One of my favorite things about fall is the rich feast of winter vegetables that become available at local farmers markets. Top on the list are the many varieties of winter squash. They add substance and punch to just about any meal in hearty soups, oven roasted with other winter vegetables, fine diced for use in winter hash recipes, and shredded for squash fritters.
As you may know this past month has been a time of very big transition for me. Stepping away from 15 years as the chef/owner of Chair 6 Restaurant to focus exclusively on private chef and special event catering was a huge leap of faith. It has been a bittersweet time clearing out the physical property of equipment and memories to prepare for a sale of the building. I have realized a few important things during this transition time.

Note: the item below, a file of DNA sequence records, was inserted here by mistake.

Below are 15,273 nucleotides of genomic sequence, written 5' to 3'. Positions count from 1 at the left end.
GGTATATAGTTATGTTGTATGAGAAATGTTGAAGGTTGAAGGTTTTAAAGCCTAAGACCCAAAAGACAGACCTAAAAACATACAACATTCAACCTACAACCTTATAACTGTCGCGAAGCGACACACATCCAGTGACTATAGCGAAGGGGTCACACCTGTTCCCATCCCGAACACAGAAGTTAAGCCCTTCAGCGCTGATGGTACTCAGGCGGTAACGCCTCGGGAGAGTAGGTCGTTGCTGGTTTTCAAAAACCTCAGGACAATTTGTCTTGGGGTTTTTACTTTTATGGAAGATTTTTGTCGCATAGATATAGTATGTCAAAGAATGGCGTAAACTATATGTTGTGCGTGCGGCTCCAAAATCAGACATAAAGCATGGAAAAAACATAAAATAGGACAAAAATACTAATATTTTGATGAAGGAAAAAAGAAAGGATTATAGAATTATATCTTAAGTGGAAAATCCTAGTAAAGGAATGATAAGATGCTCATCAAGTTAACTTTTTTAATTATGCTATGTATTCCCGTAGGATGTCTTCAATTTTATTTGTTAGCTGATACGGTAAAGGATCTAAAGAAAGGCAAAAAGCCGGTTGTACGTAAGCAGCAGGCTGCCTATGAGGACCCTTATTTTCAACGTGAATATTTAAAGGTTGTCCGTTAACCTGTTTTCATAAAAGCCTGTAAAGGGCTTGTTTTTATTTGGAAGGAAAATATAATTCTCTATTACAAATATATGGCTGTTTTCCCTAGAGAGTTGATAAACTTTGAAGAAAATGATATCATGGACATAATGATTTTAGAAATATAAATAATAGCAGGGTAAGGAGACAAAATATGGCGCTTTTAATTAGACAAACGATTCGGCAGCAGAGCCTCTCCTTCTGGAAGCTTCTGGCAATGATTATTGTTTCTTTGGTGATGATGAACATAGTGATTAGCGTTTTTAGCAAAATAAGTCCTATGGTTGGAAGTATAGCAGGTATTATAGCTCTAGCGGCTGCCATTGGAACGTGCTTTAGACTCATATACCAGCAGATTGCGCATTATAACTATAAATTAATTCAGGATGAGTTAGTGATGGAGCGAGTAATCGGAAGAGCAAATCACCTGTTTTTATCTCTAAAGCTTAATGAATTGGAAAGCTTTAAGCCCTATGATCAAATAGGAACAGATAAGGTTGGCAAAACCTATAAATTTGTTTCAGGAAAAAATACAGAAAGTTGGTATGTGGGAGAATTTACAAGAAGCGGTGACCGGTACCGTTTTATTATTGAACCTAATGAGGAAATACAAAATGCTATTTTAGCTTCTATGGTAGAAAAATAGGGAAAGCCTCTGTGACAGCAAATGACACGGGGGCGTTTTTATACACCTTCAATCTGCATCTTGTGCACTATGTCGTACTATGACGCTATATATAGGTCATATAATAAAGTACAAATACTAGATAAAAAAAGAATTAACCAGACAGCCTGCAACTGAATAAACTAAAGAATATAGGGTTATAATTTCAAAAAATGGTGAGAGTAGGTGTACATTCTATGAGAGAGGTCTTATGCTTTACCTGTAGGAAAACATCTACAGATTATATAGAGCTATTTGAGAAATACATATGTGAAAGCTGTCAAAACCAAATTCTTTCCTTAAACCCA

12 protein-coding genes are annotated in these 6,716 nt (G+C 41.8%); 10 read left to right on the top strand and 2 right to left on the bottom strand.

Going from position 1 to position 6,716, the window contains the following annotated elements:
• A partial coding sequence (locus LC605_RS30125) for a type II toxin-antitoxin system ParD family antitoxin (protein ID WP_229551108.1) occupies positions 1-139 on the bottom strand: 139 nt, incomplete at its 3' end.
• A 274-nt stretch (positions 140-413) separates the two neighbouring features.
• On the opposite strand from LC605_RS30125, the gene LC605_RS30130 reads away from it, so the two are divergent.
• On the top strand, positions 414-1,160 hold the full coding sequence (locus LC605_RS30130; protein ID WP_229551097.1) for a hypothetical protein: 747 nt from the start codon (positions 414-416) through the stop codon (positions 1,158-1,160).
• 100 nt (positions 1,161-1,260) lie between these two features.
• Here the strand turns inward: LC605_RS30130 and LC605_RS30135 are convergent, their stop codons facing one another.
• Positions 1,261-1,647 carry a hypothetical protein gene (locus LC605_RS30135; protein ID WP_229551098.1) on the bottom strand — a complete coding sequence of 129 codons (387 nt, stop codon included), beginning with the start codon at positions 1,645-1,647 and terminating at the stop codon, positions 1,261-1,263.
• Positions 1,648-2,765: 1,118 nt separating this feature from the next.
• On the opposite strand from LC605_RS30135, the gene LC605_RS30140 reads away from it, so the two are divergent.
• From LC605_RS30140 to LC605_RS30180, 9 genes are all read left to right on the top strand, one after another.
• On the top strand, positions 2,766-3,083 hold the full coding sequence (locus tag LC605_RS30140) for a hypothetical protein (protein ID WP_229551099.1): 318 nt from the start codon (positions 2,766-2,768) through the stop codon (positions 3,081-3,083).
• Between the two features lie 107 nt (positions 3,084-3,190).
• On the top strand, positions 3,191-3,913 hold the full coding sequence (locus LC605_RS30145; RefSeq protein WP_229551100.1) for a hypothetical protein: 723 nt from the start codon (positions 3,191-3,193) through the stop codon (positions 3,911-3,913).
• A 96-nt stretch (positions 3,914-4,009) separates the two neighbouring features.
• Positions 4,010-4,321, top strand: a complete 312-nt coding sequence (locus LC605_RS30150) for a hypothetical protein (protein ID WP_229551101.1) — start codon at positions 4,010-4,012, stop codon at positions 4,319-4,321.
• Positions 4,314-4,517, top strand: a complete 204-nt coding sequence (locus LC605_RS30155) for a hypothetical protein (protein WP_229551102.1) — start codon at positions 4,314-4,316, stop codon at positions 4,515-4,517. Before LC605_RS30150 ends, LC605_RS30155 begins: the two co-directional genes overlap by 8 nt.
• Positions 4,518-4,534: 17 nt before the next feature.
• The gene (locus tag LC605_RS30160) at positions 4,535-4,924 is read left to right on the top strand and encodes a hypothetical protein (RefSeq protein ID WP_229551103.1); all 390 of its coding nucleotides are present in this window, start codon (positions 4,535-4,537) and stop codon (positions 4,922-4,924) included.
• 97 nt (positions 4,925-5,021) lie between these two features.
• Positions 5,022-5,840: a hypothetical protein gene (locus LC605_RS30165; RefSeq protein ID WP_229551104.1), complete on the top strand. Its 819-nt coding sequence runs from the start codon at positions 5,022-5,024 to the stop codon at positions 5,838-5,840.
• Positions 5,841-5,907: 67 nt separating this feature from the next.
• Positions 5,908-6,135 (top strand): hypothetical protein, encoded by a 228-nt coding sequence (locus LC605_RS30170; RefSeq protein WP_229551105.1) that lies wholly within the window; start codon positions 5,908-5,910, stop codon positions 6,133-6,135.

Rhubarb is a fruit that is harvested in the spring from April-July for most locations. Stalks generally have a bright pink color but can also range from pale to green. Color is not an indication of sweetness, as with other fruits. The stalks are the only edible part as the leaves are poisonous. Don’t worry, the cooked stalks are fine and have a variety of uses. Rhubarb is naturally very tart so it is mostly cooked down with a generous serving of sugar. The most common paring is with spring’s other fruit treat, strawberries. Rhubarb freezes well so stock up while you can. To freeze, cut the washed stalks in one-inch pieces and freeze in plastic bags. Frozen rhubarb has a long shelf life so stock up!